Under physiological conditions, most of the NO in the vascular system originates from endothelial cells by the constitutive activity of nitric oxide synthase that maintains homeostasis of cardio-vascular functions (15-17). Yet, NO is also involved in tissue damage not directly, rather from generation of peroxynitrite, free radicals of nitric oxide as well as superoxide radicals (O2•–). The main factors that contribute to the pathogenesis of I/R injury in the heart includes increased expression of iNOS, subsequent increased production of ONOO- and enhanced activation of MMP-2 (18).

ADMA is a natural endogenous competitive inhibitor of NOS, which under physiological conditions, is produced by the degradation of methylated proteins and is metabolized via hydrolytic conversion to citrulline and dimethylamine by the enzyme, dimethylarginine dimethylaminohydrolase-1 (19-20). ADMA inhibits NOS and decreases the bio-available NO, causing attenuation of endothelium-dependent vaso-dilation, hyper-aggregability of platelets, and enhanced monocyte adhesion (21). However, in many cardiovascular diseases, ADMA is also known as a risk factor (19). ADMA disrupts NO signaling (NOS uncoupling) in endothelial cells by switching the production of NO to ROS (21–23). ADMA-enhanced “iNOS uncoupling” is followed by generation of large amounts of superoxide radicals (O2•–) and toxic levels of peroxynitrite (ONOO) which inhibit ADMA metabolism by DDAH, activate MMP-2 and lead to nitration/nitrosylation of myosin light chains (MLC1s). We showed here that increased production of iNOS during I/R led to increased production of ADMA and identified a strong positive correlation between iNOS and ADMA production. The increased ADMA was associated with the inhibition of iNOS, and decreased NO production (nitrite level). Yet, the increased ADMA and decreased NO production in hearts subjected to I/R did not protect the mechanical function of the hearts that were subjected to I/R.

The increase in ONOO- leads to cellular damage by irreversibly nitrating tyrosine residues in proteins. Increased levels of plasma ADMA is one of the most reliable predictors of mortality in patients with myocardial infarction (19). During I/R, ONOO- targets bio-molecules as well as contractile proteins of the myocardium by indirectly activating MMP-2 (24, 25). In clinical settings, during ischemia and post-ischemic reperfusion, I/R leads to a significant loss of contractility and mechanical function of myocardium as a result of injury due to generation of oxidative stress leading to increased ROS and changes in iNOS (26). Under physiological conditions, MMP-2 is necessary for regulation of MLC levels (6, 27). Oxidative stress induces phosphorylation, nitration and nitrosylation of myocardial contractile proteins such as MLC1 and MLC2 (6, 13, 28). Phosphorylation and nitration/nitrosylation of MLCs increase their degradation by MMP-2, which leads to dysfunction of heart contractility (6-7, 9, 13, 29).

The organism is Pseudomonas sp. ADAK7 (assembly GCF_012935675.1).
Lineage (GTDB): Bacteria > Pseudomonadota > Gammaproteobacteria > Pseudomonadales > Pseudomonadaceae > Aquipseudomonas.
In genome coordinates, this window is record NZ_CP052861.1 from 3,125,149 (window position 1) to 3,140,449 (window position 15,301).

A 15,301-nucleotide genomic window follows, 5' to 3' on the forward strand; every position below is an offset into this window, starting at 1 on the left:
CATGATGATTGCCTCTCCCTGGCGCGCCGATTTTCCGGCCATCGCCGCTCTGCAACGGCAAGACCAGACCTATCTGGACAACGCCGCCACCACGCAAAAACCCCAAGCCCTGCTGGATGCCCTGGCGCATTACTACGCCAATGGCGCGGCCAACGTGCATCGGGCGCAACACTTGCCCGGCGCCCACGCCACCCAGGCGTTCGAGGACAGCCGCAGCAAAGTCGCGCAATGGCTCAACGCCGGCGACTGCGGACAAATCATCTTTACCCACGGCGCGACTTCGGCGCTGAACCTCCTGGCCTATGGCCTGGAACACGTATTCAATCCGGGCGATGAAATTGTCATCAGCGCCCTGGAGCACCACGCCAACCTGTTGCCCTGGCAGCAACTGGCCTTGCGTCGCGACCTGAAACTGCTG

Based on present knowledge, it follows that recovery from I/R injury and myocardial damage demands the use of a drug cocktail that can jointly inhibit MMP-2 activity, can reduce phosphorylation of MLC and can selectively inhibit iNOS (18, 25, 30-31). For example, we previously showed that among synthetic MMP inhibitors, while rhosphoramidon failed to inhibit MMPs, phenanthroline was the most effective inhibitor of MMPs, followed by doxycycline as well as tetracyclines (8, 32-33). We showed that, doxycycline, when used at 30 μM, resulted in 70% recovery of contractile function of myocardium after I/R (29). Based on such a background, reduction of post-translational phosphorylation of MLC-1 contractile protein (by ML-7), together with the pharmacological inhibition of MMP-2 activity (by doxycycline) should protect the heart from I/R injury through synergistic drug effects. Consistent with the effect of sub-therapeutic use of a drug cocktail, combined sub-threshold concentrations of doxycycline (1 µM) with ML-7 (1 µM) led to 50-60% protection of cardiac function after I/R (27). However, to reduce side effects, we also propose to use a drug combination at sub-therapeutic levels of each drug, injected either prior to (prevention) or after (treatment) the induction of I/R. Consistent with such a concept, we showed that co-administration of doxycycline, ML-7 and L-NAME at low concentrations resulted in almost full protection of cardiac contractility in experimental models of myocardial I/R injury (10). As shown here, contractility of the hearts subjected to I/R decreased by ~40% in comparison to aerobically perfused hearts. In the model of I/R using isolated cardiomyocytes, the protective effect of 1400W on cell contractility was documented (12). To show the effectiveness of a drug mixture that can prevent or allow recovery from I/R at sub-optimal doses, we replaced L-NAME, a non-selective inhibitor of NOS, with 1400W which acts as a selective inhibitor of iNOS) (10). We showed here that 1400W, in a dose of 5 µM, led to almost full recovery of mechanical function of the heart in comparison to I/R control. It has already been reported that iNOS-ADMA-NO pathway is engaged during oxidative stress (34). Here, we showed that administration of sub-threshold concentrations of 1400W improved the synergistic effect of doxycycline and ML-7 and led to 90% protection of mechanical function of the heart after I/R. Cardio-protective effect of the drug mixture that we employed led to decreased iNOS production and subsequent increase of NO. The release of ADMA was reverted to baseline aerobic levels leading to increased bioavailability of NO and NO-dependent cardio-protection. Additionally, pretreatment of the hearts using our inhibitor cocktail prevented I/R induced increase in MMP-2 activity and protected MLC1 from degradation.

In conclusion, we show here that co-administration of a mixture of drugs that simultaneously inhibit iNOS, MMP-2 and MLCK, at sub-therapeutic levels, can afford both protection (prevention) as well as recovery (treatment) from I/R induced damage in the myocardium. Thus, this mixture might be useful in a clinical setting that involves I/R such as those which occur in myocardial infarction, coronary artery bypass or organ transplantation.


This project was funded by the Polish National Science Center, grant number, UMO-2014/15/B/NZ3/04865.


N-((3-(aminomethyl)phenyl)methyl) ethanimidamide dihydrochloride


asymmetrical dimethylarginine


endothelial NOS




inducible NOS


ventricular isoform of myosin light chain


myosin light-chain kinase


matrix metalloproteinase 2


neuronal NOS


nitric oxide


nitric oxide synthase O2: superoxide




reactive oxygen species.